Fighting for Dear Life: The Untold Story of Terri Schiavo and What It Means for All of UsDavid Gibbs with Bob DeMoss. Bethany House, $19.99 (272p) ISBN 0-7642-0243-X

Promising a behind-the-scenes glimpse at the real story of Terri Schiavo—"the truth which has been withheld from you... that we were not able to introduce as evidence in court"—Gibbs, the lead attorney for Terri's parents, argues that Terri's court-ordered death was a gross miscarriage of justice. She was, he claims, able to respond to people and stimuli. She was not on life support or in a coma and she was not in a "persistent vegetative state." Gibbs portrays Terri Schiavo's husband, Michael, as a villain responsible for perpetrating these ideas in the press and for forbidding cameras in Terri's room so the world could not see that, though disabled, she was not brain-dead. Gibbs raises ethical questions that he says should be of deep concern to all Christians. At times, Gibbs's book reads like the theatrical closing arguments of a courtroom drama, with the obligatory rhetorical flourish. Despite the bias, this is a passionate book about an issue of great importance in our time. (Aug.)

A Theology of Gay and Lesbian Inclusion: Love Letters to the ChurchDonald G. Hanway. Haworth Pastoral Press, $14.95 paper ISBN 0-7890-2999-5

Hanway, a retired Episcopal priest, wants to equip Christians to advocate on behalf of gays and lesbians, and to speak with love and respect to those who disagree. He writes as a pastor, offering 10 open letters to the church in defense of homosexuals, often using their own words and descriptions of the prejudice they have encountered. These faithful homosexual Christians, Hanway says, did not choose their orientation, but have dealt patiently and faithfully with the difficulties of being misunderstood. Hanway also discusses the Bible's teachings on homosexuality, emphasizing that the Gospel is indeed "good news" for all people. The book is strongest when Hanway is sharing the personal stories of gay people who discuss their faith and their hopes for the future. (Aug. 3)

The Decline of the Secular UniversityC. John Sommerville. Oxford, $22 (176p) ISBN 0-19-530695-8

Brief, hard-hitting and often brilliant, this treatise by emeritus historian Sommerville builds the controversial argument that secular universities in America have neglected religion at their peril. "The secular university is increasingly marginal to American society," he contends, adding that this marginalization is a direct result of universities' secularism. Even as Americans have become ever more religious, the university has become a credential factory rather than a place where students seek answers to life's most important questions. While the book is long on diagnosis, it comes up a bit short on prescription. Sommerville points to some tantalizing (and contentious) potential solutions, like allowing religion back into public debates and resurrecting the practice of teaching required courses on Western civilization, but one is left hoping that the full outline of his recommendations might be fodder for a second book. (July 7)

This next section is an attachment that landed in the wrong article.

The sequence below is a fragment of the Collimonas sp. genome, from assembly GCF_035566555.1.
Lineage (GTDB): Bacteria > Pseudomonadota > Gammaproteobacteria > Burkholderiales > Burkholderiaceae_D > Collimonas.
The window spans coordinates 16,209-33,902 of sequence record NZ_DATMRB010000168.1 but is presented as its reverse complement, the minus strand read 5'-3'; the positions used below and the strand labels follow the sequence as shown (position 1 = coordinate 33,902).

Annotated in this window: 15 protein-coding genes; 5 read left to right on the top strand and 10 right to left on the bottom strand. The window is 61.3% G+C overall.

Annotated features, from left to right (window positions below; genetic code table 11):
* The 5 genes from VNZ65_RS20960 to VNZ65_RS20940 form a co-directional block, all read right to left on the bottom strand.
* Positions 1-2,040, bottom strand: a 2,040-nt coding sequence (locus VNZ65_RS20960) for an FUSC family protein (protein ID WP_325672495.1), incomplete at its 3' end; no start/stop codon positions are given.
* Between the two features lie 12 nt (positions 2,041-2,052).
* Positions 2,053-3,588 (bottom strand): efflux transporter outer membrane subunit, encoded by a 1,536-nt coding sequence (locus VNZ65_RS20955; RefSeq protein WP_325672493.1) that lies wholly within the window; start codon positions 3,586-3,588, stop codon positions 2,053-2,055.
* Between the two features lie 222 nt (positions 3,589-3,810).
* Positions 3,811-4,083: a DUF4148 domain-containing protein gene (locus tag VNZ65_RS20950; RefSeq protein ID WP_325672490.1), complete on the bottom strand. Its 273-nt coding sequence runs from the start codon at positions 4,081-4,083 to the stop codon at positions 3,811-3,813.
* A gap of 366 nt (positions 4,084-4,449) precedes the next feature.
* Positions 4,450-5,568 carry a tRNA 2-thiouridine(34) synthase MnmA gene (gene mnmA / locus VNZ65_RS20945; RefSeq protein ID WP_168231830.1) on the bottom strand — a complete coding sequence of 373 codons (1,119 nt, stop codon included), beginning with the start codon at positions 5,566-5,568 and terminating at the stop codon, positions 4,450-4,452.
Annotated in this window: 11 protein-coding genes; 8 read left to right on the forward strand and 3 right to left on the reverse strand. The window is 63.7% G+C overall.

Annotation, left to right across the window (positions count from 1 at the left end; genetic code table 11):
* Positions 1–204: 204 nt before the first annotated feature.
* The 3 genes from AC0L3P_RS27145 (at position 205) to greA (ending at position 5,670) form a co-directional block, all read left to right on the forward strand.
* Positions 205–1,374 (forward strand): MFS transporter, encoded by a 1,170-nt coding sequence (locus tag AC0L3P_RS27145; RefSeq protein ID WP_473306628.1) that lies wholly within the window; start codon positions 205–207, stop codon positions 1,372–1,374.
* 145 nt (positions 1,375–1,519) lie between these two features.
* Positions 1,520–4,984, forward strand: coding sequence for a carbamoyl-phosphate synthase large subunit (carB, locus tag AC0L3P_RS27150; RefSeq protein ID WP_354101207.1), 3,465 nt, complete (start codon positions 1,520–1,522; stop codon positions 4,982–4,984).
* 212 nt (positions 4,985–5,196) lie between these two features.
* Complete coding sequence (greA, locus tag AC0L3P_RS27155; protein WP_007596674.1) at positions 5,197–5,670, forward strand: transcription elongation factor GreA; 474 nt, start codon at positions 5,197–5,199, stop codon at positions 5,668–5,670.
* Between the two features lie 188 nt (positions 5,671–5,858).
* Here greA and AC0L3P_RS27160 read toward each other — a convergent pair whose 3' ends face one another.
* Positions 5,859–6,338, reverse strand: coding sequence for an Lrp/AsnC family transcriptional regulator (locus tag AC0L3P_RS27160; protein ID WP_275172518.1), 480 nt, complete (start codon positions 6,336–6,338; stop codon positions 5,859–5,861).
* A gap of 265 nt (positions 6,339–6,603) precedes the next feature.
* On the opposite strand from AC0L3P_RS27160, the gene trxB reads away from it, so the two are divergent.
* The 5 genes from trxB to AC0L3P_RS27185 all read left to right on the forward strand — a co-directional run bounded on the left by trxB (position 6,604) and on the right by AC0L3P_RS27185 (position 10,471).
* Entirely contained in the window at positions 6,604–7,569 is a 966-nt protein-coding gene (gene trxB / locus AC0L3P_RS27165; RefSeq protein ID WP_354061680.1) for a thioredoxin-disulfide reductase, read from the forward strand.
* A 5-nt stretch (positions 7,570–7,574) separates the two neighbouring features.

Holy Cross: A Personal ExperienceAidan Troy. Dufour, $23.95 (228p) ISBN 1-85607-922-8

Troy, a Passionist priest, had just been assigned to the Holy Cross parish in Dublin, Ireland, in 2001 when the "troubles" erupted again: Loyalist protestors hurled insults, urine-filled balloons and bricks at young Catholic girls making their way to school. One day, someone threw a bomb that injured some police officers; on another, Father Troy was cautioned that a sniper was lurking nearby. During the anxiety and fear of the three-month protest, Father Troy, the students and their parents bravely confronted the situation. Though the story is powerful, this is a dry description of it, replete with day-by-day accounts. The tale is at its best when Father Troy simply reports his experiences and those of other eyewitnesses. In the end, this is a moving story of community activism. (June 19)

The Muslims of ThailandMichael Gilquin. Silkworm (Univ. of Washington, dist.), $16.95 paper (184p) ISBN 974-9575-85-7

Although Thailand is most obviously known as a Theravada Buddhist country, it has a sizable Muslim minority of up to 8% of the population, and Muslims are the majority in three southern provinces. Muslims are also increasingly represented at the highest levels of Thai government. Translated by Michael Smithies from a 2002 French publication, the book has been expanded and revised by Gilquin, a researcher at the Center for Social Science and Humanities in Rabat, Morocco. The prose is formal and sometimes stilted, but the information is solid and often fascinating. Gilquin traces the origins of Islam in Thailand, then explores the religious characteristics of Thai. Thai Muslims are surprisingly heterogeneous, though Gilquin notes the increasing visibility of more conservative or orthodox Muslims in Thailand, as elsewhere. (June)